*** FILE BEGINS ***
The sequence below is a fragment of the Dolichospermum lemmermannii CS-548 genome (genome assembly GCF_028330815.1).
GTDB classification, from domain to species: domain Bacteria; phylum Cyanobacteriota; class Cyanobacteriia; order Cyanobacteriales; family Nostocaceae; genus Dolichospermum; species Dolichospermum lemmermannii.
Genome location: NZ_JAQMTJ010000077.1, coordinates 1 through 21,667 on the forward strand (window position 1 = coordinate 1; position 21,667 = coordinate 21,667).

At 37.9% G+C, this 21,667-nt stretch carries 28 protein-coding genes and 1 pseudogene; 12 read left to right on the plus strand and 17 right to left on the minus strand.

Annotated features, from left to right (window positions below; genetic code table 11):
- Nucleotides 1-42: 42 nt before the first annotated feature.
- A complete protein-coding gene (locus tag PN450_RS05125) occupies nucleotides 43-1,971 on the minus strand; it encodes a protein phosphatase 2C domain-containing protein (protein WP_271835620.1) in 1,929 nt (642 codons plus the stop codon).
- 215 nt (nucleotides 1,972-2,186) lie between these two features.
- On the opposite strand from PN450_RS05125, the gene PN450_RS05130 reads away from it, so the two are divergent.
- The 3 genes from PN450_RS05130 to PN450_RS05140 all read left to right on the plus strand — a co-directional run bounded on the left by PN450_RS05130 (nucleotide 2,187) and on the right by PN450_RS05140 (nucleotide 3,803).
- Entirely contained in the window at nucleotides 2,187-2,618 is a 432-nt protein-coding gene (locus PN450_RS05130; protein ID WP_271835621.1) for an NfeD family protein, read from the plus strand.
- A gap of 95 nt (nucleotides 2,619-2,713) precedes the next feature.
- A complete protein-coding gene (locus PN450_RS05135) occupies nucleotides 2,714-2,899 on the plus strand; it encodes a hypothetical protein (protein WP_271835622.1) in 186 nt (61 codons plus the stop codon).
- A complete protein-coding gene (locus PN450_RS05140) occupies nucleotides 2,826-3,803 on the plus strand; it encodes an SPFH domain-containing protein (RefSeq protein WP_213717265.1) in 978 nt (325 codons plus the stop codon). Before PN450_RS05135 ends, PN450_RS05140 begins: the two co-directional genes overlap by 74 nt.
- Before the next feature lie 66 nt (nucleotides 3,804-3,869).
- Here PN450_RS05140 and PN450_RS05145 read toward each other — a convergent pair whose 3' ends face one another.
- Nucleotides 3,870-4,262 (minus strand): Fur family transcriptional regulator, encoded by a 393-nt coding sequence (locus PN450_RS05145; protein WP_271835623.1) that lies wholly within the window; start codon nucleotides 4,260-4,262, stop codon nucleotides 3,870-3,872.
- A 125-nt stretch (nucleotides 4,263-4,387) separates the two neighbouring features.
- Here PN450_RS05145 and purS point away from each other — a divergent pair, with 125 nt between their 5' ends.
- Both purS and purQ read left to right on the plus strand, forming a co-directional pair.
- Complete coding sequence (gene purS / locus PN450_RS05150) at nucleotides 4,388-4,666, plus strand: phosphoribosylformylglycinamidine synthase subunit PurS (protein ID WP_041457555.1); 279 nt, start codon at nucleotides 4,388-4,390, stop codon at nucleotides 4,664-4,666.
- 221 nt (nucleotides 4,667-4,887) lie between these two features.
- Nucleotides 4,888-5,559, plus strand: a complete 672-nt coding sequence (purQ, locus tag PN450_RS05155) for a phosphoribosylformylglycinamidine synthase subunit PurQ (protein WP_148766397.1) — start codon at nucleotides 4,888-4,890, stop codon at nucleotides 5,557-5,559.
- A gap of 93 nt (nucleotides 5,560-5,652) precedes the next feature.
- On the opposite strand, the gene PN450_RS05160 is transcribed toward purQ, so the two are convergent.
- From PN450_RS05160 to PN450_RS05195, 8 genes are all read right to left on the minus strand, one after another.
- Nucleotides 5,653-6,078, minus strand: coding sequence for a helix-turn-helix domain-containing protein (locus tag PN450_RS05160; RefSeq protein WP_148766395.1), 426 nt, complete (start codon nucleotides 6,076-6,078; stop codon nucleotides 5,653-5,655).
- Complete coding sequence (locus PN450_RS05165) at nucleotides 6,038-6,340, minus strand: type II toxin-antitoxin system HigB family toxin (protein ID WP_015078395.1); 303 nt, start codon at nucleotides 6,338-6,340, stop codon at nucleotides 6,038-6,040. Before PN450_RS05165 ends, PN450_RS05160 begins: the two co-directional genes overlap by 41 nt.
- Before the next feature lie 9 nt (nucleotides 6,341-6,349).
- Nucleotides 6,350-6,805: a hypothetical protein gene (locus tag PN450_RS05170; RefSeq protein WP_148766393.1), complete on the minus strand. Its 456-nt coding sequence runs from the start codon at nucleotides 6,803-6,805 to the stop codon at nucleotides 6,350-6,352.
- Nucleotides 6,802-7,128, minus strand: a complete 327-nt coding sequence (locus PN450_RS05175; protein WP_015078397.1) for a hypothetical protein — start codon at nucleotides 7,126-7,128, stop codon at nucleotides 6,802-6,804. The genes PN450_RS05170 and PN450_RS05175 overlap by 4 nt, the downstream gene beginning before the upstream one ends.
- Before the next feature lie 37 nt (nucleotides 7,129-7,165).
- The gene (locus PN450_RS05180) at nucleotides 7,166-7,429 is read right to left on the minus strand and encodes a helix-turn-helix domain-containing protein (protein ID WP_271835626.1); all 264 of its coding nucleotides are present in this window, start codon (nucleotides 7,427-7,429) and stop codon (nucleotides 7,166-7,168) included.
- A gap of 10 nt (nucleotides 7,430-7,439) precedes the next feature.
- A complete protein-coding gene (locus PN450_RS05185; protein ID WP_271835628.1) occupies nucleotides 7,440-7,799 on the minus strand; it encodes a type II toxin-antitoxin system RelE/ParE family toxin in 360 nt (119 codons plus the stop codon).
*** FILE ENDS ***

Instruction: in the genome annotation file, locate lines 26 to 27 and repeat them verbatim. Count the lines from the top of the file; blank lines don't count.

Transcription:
- From PN450_RS05160 to PN450_RS05195, 8 genes are all read right to left on the minus strand, one after another.
- Nucleotides 5,653-6,078, minus strand: coding sequence for a helix-turn-helix domain-containing protein (locus tag PN450_RS05160; RefSeq protein WP_148766395.1), 426 nt, complete (start codon nucleotides 6,076-6,078; stop codon nucleotides 5,653-5,655).